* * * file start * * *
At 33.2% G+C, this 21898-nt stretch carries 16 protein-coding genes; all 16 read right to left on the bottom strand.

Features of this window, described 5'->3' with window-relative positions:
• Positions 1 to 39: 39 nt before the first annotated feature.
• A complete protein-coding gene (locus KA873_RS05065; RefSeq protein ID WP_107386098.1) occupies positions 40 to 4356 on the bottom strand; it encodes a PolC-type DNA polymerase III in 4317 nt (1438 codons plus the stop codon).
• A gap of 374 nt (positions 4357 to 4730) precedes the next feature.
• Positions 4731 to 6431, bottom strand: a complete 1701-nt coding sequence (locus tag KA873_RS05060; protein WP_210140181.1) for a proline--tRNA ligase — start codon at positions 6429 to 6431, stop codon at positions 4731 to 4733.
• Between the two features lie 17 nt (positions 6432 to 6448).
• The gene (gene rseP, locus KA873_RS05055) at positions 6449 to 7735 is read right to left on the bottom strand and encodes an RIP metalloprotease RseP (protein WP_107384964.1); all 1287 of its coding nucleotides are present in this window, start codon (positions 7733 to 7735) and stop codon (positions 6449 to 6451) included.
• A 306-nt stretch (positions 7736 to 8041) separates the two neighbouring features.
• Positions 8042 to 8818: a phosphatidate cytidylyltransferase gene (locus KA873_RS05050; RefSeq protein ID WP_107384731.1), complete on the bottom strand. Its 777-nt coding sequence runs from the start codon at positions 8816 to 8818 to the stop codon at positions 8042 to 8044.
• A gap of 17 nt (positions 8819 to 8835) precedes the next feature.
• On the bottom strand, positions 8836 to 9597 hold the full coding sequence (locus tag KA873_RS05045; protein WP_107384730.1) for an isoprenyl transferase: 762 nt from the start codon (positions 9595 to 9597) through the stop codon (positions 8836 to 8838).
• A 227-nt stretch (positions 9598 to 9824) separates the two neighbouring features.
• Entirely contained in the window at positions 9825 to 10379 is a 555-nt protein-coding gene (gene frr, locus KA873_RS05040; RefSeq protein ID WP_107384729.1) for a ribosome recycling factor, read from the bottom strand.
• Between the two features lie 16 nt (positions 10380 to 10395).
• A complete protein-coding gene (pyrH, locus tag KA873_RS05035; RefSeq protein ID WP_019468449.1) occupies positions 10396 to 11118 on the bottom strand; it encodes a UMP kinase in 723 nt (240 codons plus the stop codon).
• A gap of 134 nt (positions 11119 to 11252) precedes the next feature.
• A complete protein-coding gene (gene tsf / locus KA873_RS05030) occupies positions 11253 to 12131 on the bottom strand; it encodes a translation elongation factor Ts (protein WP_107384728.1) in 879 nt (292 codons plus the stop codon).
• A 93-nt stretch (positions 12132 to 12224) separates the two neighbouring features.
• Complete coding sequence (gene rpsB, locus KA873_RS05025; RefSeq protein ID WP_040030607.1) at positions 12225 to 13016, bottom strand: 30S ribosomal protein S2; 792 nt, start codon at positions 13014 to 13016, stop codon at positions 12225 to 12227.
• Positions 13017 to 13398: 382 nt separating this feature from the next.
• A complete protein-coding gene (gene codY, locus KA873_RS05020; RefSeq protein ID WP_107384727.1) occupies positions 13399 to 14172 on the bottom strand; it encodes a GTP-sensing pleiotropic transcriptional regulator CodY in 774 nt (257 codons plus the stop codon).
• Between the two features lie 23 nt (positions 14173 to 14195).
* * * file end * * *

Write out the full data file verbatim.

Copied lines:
At 33.2% G+C, this 21898-nt stretch carries 16 protein-coding genes; all 16 read right to left on the bottom strand.

Features of this window, described 5'->3' with window-relative positions:
• Positions 1 to 39: 39 nt before the first annotated feature.
• A complete protein-coding gene (locus KA873_RS05065; RefSeq protein ID WP_107386098.1) occupies positions 40 to 4356 on the bottom strand; it encodes a PolC-type DNA polymerase III in 4317 nt (1438 codons plus the stop codon).
• A gap of 374 nt (positions 4357 to 4730) precedes the next feature.
• Positions 4731 to 6431, bottom strand: a complete 1701-nt coding sequence (locus tag KA873_RS05060; protein WP_210140181.1) for a proline--tRNA ligase — start codon at positions 6429 to 6431, stop codon at positions 4731 to 4733.
• Between the two features lie 17 nt (positions 6432 to 6448).
• The gene (gene rseP, locus KA873_RS05055) at positions 6449 to 7735 is read right to left on the bottom strand and encodes an RIP metalloprotease RseP (protein WP_107384964.1); all 1287 of its coding nucleotides are present in this window, start codon (positions 7733 to 7735) and stop codon (positions 6449 to 6451) included.
• A 306-nt stretch (positions 7736 to 8041) separates the two neighbouring features.
• Positions 8042 to 8818: a phosphatidate cytidylyltransferase gene (locus KA873_RS05050; RefSeq protein ID WP_107384731.1), complete on the bottom strand. Its 777-nt coding sequence runs from the start codon at positions 8816 to 8818 to the stop codon at positions 8042 to 8044.
• A gap of 17 nt (positions 8819 to 8835) precedes the next feature.
• On the bottom strand, positions 8836 to 9597 hold the full coding sequence (locus tag KA873_RS05045; protein WP_107384730.1) for an isoprenyl transferase: 762 nt from the start codon (positions 9595 to 9597) through the stop codon (positions 8836 to 8838).
• A 227-nt stretch (positions 9598 to 9824) separates the two neighbouring features.
• Entirely contained in the window at positions 9825 to 10379 is a 555-nt protein-coding gene (gene frr, locus KA873_RS05040; RefSeq protein ID WP_107384729.1) for a ribosome recycling factor, read from the bottom strand.
• Between the two features lie 16 nt (positions 10380 to 10395).
• A complete protein-coding gene (pyrH, locus tag KA873_RS05035; RefSeq protein ID WP_019468449.1) occupies positions 10396 to 11118 on the bottom strand; it encodes a UMP kinase in 723 nt (240 codons plus the stop codon).
• A gap of 134 nt (positions 11119 to 11252) precedes the next feature.
• A complete protein-coding gene (gene tsf / locus KA873_RS05030) occupies positions 11253 to 12131 on the bottom strand; it encodes a translation elongation factor Ts (protein WP_107384728.1) in 879 nt (292 codons plus the stop codon).
• A 93-nt stretch (positions 12132 to 12224) separates the two neighbouring features.
• Complete coding sequence (gene rpsB, locus KA873_RS05025; RefSeq protein ID WP_040030607.1) at positions 12225 to 13016, bottom strand: 30S ribosomal protein S2; 792 nt, start codon at positions 13014 to 13016, stop codon at positions 12225 to 12227.
• Positions 13017 to 13398: 382 nt separating this feature from the next.
• A complete protein-coding gene (gene codY, locus KA873_RS05020; RefSeq protein ID WP_107384727.1) occupies positions 13399 to 14172 on the bottom strand; it encodes a GTP-sensing pleiotropic transcriptional regulator CodY in 774 nt (257 codons plus the stop codon).
• Between the two features lie 23 nt (positions 14173 to 14195).